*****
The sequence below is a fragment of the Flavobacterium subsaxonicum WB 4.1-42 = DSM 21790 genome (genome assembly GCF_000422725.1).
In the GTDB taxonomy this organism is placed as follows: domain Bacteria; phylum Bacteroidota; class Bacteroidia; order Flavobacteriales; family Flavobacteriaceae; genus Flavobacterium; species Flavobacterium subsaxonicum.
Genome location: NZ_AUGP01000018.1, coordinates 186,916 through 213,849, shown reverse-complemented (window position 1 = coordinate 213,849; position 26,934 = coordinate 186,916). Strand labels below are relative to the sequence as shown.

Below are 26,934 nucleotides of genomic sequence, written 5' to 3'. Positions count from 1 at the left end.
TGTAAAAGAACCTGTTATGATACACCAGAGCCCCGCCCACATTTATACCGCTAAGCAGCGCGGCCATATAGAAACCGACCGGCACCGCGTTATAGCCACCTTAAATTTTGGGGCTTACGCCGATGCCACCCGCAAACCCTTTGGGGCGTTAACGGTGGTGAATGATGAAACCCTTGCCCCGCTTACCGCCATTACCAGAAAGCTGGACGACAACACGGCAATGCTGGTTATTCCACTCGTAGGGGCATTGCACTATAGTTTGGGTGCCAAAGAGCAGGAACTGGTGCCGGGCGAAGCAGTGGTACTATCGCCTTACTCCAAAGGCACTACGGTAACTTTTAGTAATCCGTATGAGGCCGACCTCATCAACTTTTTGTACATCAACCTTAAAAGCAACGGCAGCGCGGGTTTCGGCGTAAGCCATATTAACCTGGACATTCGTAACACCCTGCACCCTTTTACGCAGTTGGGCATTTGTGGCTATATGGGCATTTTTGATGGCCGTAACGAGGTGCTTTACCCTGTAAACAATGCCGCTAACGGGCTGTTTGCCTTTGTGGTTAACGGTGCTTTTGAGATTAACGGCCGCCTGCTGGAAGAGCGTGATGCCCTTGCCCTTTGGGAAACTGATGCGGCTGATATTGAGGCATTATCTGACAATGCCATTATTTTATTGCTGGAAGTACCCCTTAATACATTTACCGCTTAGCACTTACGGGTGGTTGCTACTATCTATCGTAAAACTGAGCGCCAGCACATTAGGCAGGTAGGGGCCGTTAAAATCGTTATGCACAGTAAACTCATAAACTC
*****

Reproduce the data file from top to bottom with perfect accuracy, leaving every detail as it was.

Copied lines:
The sequence below is a fragment of the Flavobacterium subsaxonicum WB 4.1-42 = DSM 21790 genome (genome assembly GCF_000422725.1).
In the GTDB taxonomy this organism is placed as follows: domain Bacteria; phylum Bacteroidota; class Bacteroidia; order Flavobacteriales; family Flavobacteriaceae; genus Flavobacterium; species Flavobacterium subsaxonicum.
Genome location: NZ_AUGP01000018.1, coordinates 186,916 through 213,849, shown reverse-complemented (window position 1 = coordinate 213,849; position 26,934 = coordinate 186,916). Strand labels below are relative to the sequence as shown.

Below are 26,934 nucleotides of genomic sequence, written 5' to 3'. Positions count from 1 at the left end.
TGTAAAAGAACCTGTTATGATACACCAGAGCCCCGCCCACATTTATACCGCTAAGCAGCGCGGCCATATAGAAACCGACCGGCACCGCGTTATAGCCACCTTAAATTTTGGGGCTTACGCCGATGCCACCCGCAAACCCTTTGGGGCGTTAACGGTGGTGAATGATGAAACCCTTGCCCCGCTTACCGCCATTACCAGAAAGCTGGACGACAACACGGCAATGCTGGTTATTCCACTCGTAGGGGCATTGCACTATAGTTTGGGTGCCAAAGAGCAGGAACTGGTGCCGGGCGAAGCAGTGGTACTATCGCCTTACTCCAAAGGCACTACGGTAACTTTTAGTAATCCGTATGAGGCCGACCTCATCAACTTTTTGTACATCAACCTTAAAAGCAACGGCAGCGCGGGTTTCGGCGTAAGCCATATTAACCTGGACATTCGTAACACCCTGCACCCTTTTACGCAGTTGGGCATTTGTGGCTATATGGGCATTTTTGATGGCCGTAACGAGGTGCTTTACCCTGTAAACAATGCCGCTAACGGGCTGTTTGCCTTTGTGGTTAACGGTGCTTTTGAGATTAACGGCCGCCTGCTGGAAGAGCGTGATGCCCTTGCCCTTTGGGAAACTGATGCGGCTGATATTGAGGCATTATCTGACAATGCCATTATTTTATTGCTGGAAGTACCCCTTAATACATTTACCGCTTAGCACTTACGGGTGGTTGCTACTATCTATCGTAAAACTGAGCGCCAGCACATTAGGCAGGTAGGGGCCGTTAAAATCGTTATGCACAGTAAACTCATAAACTC